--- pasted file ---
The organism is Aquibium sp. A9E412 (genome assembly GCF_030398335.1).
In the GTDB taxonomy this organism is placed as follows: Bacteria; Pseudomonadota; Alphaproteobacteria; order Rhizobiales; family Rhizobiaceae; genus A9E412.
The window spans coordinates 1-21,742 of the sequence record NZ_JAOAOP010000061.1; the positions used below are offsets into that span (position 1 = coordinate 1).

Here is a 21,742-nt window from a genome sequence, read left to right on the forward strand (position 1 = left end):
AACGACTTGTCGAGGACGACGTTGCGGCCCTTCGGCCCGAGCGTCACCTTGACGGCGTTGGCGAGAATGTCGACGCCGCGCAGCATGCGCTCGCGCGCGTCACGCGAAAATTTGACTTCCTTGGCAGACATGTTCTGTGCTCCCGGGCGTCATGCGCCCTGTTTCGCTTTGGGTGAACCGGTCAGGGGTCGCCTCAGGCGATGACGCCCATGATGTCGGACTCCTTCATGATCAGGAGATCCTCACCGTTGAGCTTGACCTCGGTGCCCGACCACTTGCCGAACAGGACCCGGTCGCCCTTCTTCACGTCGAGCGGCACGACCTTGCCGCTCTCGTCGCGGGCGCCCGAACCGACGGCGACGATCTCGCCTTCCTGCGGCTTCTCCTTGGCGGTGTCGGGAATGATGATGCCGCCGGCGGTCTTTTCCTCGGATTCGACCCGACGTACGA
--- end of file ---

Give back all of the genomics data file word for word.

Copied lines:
The organism is Aquibium sp. A9E412 (genome assembly GCF_030398335.1).
In the GTDB taxonomy this organism is placed as follows: Bacteria; Pseudomonadota; Alphaproteobacteria; order Rhizobiales; family Rhizobiaceae; genus A9E412.
The window spans coordinates 1-21,742 of the sequence record NZ_JAOAOP010000061.1; the positions used below are offsets into that span (position 1 = coordinate 1).

Here is a 21,742-nt window from a genome sequence, read left to right on the forward strand (position 1 = left end):
AACGACTTGTCGAGGACGACGTTGCGGCCCTTCGGCCCGAGCGTCACCTTGACGGCGTTGGCGAGAATGTCGACGCCGCGCAGCATGCGCTCGCGCGCGTCACGCGAAAATTTGACTTCCTTGGCAGACATGTTCTGTGCTCCCGGGCGTCATGCGCCCTGTTTCGCTTTGGGTGAACCGGTCAGGGGTCGCCTCAGGCGATGACGCCCATGATGTCGGACTCCTTCATGATCAGGAGATCCTCACCGTTGAGCTTGACCTCGGTGCCCGACCACTTGCCGAACAGGACCCGGTCGCCCTTCTTCACGTCGAGCGGCACGACCTTGCCGCTCTCGTCGCGGGCGCCCGAACCGACGGCGACGATCTCGCCTTCCTGCGGCTTCTCCTTGGCGGTGTCGGGAATGATGATGCCGCCGGCGGTCTTTTCCTCGGATTCGACCCGACGTACGA